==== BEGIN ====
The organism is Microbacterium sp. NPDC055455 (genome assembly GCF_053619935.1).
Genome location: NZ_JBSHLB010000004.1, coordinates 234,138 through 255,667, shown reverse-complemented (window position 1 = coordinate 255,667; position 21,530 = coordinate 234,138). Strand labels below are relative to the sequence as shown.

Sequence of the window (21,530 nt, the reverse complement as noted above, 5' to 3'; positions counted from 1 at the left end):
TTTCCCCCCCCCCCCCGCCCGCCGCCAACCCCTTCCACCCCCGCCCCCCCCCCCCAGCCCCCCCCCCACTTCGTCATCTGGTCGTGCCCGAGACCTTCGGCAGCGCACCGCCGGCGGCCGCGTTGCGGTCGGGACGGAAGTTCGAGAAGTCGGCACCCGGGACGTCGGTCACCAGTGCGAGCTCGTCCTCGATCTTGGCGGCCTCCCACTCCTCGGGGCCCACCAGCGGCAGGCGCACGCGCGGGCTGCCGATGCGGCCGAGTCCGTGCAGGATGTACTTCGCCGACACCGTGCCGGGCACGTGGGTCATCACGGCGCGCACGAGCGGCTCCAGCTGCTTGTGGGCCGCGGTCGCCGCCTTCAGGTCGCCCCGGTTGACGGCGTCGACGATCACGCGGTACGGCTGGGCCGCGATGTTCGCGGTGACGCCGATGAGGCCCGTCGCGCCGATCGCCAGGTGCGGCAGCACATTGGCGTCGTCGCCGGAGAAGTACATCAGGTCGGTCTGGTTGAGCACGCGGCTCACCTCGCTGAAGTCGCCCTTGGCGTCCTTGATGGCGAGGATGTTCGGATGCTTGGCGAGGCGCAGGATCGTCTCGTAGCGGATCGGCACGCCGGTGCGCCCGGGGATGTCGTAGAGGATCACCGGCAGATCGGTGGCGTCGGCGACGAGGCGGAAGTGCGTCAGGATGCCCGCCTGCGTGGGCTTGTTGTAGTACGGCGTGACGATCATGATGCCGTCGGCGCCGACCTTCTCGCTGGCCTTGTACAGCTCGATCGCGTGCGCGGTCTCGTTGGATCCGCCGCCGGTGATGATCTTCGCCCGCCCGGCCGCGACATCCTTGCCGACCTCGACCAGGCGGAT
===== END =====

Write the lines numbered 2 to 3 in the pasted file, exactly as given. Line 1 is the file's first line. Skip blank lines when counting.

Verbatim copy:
Genome location: NZ_JBSHLB010000004.1, coordinates 234,138 through 255,667, shown reverse-complemented (window position 1 = coordinate 255,667; position 21,530 = coordinate 234,138). Strand labels below are relative to the sequence as shown.

Sequence of the window (21,530 nt, the reverse complement as noted above, 5' to 3'; positions counted from 1 at the left end):